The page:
Steve Smith accused of tampering with the infamous contact of Kagiso Rabada, autobiography of Faf du Plessis

Former South Africa captain Faf du Plessis has accused Steve Smith of ‘milking’ his infamous on-field contact with Proteas playmaker Kagiso Rabada, which made headlines in 2018.

Before the Test series became embroiled in a ball-tampering saga, Rabada found himself in hot water for his post-wicket celebration after dismissing Smith in the second Test at St George’s Park.

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After trapping Smith on the pads for 25 in Port Elizabeth, Rabada roared in the Australia captain’s direction before the pair rubbed shoulders.

Smith immediately turned around, telling teammate Shaun Marsh there had been contact before calling for a review, which was unsuccessful.

Following the incident, an incendiary message was posted on Vernon Philander’s Twitter account: “I haven’t actually seen the footage of this incident but on first glance…Steve Smith gave KG the shoulder. He could have avoided any contact but for me he is just as guilty. Trying out some soccer skills to get a penalty??? Too bad he didn’t dive to top it all off.

Philander later claimed that his Twitter account had been hacked.

Because Rabada was a repeat offender, the International Cricket Council handed down a two-match suspension which would have ruled him out for the remainder of the series.

But the South African became one of the first players to successfully overturn an ICC ban after a six-hour appeal hearing, finishing as the highest wicket-taker with 23 scalps at 19.26 in four Tests , later named Player of the Series.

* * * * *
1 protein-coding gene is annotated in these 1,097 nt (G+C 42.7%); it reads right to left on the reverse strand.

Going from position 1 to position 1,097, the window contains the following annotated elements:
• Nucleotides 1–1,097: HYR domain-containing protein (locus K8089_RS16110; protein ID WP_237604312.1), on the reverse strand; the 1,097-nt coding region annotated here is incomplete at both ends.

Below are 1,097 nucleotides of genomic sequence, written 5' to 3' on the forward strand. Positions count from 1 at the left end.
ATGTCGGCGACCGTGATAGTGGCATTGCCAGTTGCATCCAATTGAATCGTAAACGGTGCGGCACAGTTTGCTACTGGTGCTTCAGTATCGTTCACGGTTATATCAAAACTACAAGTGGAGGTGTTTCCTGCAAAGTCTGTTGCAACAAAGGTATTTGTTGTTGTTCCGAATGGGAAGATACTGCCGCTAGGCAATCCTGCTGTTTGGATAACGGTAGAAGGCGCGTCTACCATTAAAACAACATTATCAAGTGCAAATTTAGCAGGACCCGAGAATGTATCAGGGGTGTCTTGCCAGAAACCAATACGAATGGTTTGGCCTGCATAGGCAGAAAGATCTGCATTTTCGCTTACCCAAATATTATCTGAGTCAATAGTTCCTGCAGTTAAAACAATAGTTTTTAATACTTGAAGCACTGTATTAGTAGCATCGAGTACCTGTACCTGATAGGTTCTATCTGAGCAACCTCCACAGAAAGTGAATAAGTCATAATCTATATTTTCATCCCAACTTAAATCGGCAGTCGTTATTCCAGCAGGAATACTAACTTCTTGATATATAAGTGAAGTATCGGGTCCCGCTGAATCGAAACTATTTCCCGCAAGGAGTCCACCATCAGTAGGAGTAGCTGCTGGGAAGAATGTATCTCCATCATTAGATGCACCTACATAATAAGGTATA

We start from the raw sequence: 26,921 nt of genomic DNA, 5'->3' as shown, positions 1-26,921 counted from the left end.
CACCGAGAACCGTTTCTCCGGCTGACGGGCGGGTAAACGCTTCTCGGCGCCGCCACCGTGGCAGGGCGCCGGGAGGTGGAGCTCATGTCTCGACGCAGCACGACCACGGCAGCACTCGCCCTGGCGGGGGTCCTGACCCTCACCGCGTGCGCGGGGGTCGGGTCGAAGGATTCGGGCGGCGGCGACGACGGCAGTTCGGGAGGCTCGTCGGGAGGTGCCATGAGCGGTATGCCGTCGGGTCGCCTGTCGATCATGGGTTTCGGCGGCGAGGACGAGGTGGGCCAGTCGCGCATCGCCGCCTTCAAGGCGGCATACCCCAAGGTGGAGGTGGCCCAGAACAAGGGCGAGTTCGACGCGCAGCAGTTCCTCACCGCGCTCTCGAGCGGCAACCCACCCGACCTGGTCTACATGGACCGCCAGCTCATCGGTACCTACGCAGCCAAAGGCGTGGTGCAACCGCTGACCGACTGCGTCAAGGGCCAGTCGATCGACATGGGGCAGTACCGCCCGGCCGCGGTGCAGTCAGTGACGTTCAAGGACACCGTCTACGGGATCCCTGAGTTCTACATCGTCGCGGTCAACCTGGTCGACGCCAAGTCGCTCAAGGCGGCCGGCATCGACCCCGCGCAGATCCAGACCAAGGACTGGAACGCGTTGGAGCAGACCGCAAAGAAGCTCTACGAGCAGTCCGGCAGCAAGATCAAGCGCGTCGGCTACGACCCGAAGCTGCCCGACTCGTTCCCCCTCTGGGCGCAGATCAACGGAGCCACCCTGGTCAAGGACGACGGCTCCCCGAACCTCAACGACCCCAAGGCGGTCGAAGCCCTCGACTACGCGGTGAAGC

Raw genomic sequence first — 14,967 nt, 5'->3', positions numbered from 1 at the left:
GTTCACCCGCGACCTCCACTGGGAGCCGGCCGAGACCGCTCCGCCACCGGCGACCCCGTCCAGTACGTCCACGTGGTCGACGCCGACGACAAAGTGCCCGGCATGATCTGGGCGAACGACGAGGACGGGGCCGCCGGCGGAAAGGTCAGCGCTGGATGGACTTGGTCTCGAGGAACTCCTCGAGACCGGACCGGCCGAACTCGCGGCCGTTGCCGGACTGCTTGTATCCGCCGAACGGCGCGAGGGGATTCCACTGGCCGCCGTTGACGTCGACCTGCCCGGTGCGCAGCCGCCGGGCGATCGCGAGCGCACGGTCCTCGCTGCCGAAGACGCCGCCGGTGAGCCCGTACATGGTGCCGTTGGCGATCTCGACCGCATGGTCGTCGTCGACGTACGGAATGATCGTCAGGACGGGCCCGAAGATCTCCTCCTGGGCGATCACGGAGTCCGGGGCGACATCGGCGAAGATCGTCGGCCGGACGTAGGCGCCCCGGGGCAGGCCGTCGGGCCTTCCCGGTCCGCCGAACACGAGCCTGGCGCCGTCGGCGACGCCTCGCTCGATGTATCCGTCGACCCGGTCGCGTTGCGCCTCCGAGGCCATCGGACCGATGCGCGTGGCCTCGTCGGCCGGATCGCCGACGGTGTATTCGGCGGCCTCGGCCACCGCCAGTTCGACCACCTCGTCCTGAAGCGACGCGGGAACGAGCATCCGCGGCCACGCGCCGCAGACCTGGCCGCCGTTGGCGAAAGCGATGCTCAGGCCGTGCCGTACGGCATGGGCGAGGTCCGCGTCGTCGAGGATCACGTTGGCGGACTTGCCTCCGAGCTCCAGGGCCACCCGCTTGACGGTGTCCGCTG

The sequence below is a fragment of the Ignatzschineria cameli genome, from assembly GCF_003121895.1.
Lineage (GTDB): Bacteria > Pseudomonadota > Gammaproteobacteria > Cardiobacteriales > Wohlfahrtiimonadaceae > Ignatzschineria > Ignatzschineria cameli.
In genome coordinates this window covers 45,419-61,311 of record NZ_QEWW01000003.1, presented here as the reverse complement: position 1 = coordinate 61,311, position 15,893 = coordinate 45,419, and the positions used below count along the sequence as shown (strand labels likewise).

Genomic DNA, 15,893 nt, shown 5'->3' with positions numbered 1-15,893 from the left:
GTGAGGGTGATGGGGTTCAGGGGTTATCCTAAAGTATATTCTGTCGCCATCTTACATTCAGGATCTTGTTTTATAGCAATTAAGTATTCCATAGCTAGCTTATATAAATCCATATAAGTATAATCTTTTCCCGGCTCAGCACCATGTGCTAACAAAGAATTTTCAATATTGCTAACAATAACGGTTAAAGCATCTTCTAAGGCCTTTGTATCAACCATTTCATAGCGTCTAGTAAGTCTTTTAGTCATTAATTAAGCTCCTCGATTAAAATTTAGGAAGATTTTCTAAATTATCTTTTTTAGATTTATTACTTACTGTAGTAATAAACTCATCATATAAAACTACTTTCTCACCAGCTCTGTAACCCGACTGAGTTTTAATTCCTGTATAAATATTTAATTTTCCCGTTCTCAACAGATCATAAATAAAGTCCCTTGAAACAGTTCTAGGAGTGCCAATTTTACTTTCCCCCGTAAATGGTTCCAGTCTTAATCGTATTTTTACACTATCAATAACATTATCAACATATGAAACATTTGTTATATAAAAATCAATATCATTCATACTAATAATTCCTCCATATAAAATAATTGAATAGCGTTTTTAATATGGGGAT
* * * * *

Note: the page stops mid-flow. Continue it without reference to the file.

“I will not change the way I express myself,” Rabada said at the time.

“I’m just going to get away from the batter.”

Steve Smith from Australia. Photo by Paul Kane/Getty ImagesSource: Getty Images

After Rabada’s suspension was overturned, Smith argued that the ICC had set a precedent for on-court contact.

He aired his grievances to reporters ahead of the third test in Cape Town, expressing concerns about how the appeals process was going.

“I certainly don’t think I baited Kagiso in any way. That’s how I felt anyway,” he told reporters at the time.

“The contact was harder than it looked on TV. Whether it was intentional or not is not for me to decide.

“I think when you take someone out, you’ve already won the battle. It is not necessary to go beyond that. I was walking to the other end of the wicket, I certainly didn’t change my line or anything.

“The ICC set the standard, didn’t it? There was clearly a contact in the middle. I will definitely not tell my bowlers to go there and after taking a wicket go to their space. I don’t think that’s part of the game.”

Commenting on Philander’s tweet, Smith scoffed, “That was a bit over the top…that’s a whole bunch of garbage.”

Two years later, Rabada would be suspended for one game for overzealous celebration after sacking England captain Joe Root at Port Elizabeth.